When is the best time to think about insurance?
There are a range of different types of insurance and while it is best to have these set up before you need them, in some cases there are additional reasons to organise cover early.
Here is a rundown on the best times to set up your car, house and medical insurances.
In Australia third party car insurance must be set up in order to drive a car or ride a motorcycle, as this is a legal requirement in all states and territories.
Compulsory third party (CTP) is the bare minimum in terms of cover available and provides compensation for injuries sustained during a car accident, but not damage to property.
Each state or territory has its own scheme and most of the time CTP is paid for when you register your car.
However, depending on where you live you might be able to choose the insurer you go with, so it is best to shop around to ensure you are getting the best possible deal.
Essentially, CTP covers basic injuries caused to others on the road but will not cover the cost of repairs to cars or property. So, if you crash into a late model luxury car, you could be forced to pay the cost to fix it.
This means it may be best to organise additional car insurance when you first purchase a car, as it could provide you with savings in the long run.
There are different levels of cover, and it is up to you and your own individual circumstances to determine which is appropriate for you, from third party insurance to comprehensive policies.
Additional third party insurance can pay for the cost of damage to someone else's car or property. If you add the fire and theft option can also provide cover for natural disasters and help you replace your possessions if they are stolen.
Comprehensive insurance policies offer more coverage but also come with higher premiums, so it is worth comparing policies to see what suits you best.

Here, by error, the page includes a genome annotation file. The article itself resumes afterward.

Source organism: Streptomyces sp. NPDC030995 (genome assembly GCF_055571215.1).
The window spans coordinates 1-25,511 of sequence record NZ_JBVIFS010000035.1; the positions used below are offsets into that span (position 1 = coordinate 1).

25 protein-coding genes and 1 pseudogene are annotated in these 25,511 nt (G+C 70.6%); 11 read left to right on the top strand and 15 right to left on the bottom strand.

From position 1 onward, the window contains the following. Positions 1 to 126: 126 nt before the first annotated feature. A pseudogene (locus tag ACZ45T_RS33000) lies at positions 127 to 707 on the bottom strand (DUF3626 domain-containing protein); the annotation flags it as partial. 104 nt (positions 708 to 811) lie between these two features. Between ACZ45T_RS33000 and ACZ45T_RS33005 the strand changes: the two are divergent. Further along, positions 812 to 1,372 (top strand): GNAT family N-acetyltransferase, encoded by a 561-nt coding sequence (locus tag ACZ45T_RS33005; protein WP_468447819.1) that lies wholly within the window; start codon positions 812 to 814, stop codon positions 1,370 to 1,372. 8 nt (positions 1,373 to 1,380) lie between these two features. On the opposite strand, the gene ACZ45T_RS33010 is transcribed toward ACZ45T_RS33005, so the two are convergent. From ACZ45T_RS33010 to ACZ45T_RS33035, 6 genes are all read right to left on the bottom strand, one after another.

Home and contents
One aspect of building or purchasing a new home you should consider is your insurance, as this can protect you from incurring the expenses associated with incidents that are out of your control, such as damage from natural disasters.
If you can't afford the replacement costs associated with rebuilding or purchasing a new home if disaster strikes, it is well worth having insurance set up.
It is best to organise this when you first buy the house to ensure you're prepared should any problems arise.
You can choose to have either 'total replacement' cover or 'sum-insured' cover set up, which is the difference between receiving the entire costs of rebuilding your home to having a set amount given to you
One thing to remember is that home insurance will cover you for the supplementary costs associated with a rebuild, such as organising alternative accommodation, architectural plans and lodging plans.
Contents insurance will cover all your possessions and could help to pay for the cost of replacing or repairing household items.
Even if you are renting, it is worth having this insurance set up otherwise you could be left in financial trouble in an emergency.
It can be pricey to replace all your possessions and you may be surprised to find how much your household items would cost to replace.
Having medical insurance set up will cover some or all of the cost of private healthcare, such as doctors' fees, hospital accommodation, dental and optical treatment.
For many Australians, this means the difference between marking time on lengthy public waiting lists and being able to undergo expensive treatment options more quickly.
You can either choose to have hospital cover as a standalone option or general treatment cover, which will cover services like dental, optical treatment as well as physiotherapy.
Some insurers will allow you to have a prepackaged products that include both types of cover.
The government has set up the lifetime health cover initiative to encourage Aussies to get their hospital cover organised early and to maintain it over their lives, and there are certain ramifications if you leave it too long to set this up.
It is best to get lifetime health cover before your 31st birthday if possible. Every year after this date you delay getting your cover organised means you pay an extra 2 per cent loading fee.
This means you will pay an extra 20 per cent if you wait until you are 40, so it is best to organise it as soon as possible.
This loading fee only applies for ten years, providing you maintain your hospital cover after this period.
The reason behind this policy is to prevent those under 30 from subsidising the healthcare costs of older members of society.
If you are under 31 it would pay to get this organised as soon as you can.You have until July 1 the year after your 31st birthday before you are required to pay a loading fee.
If you set up medical insurance when you are under this age bracket you will only need to pay the lowest premium rate for life.
Posted by Richard West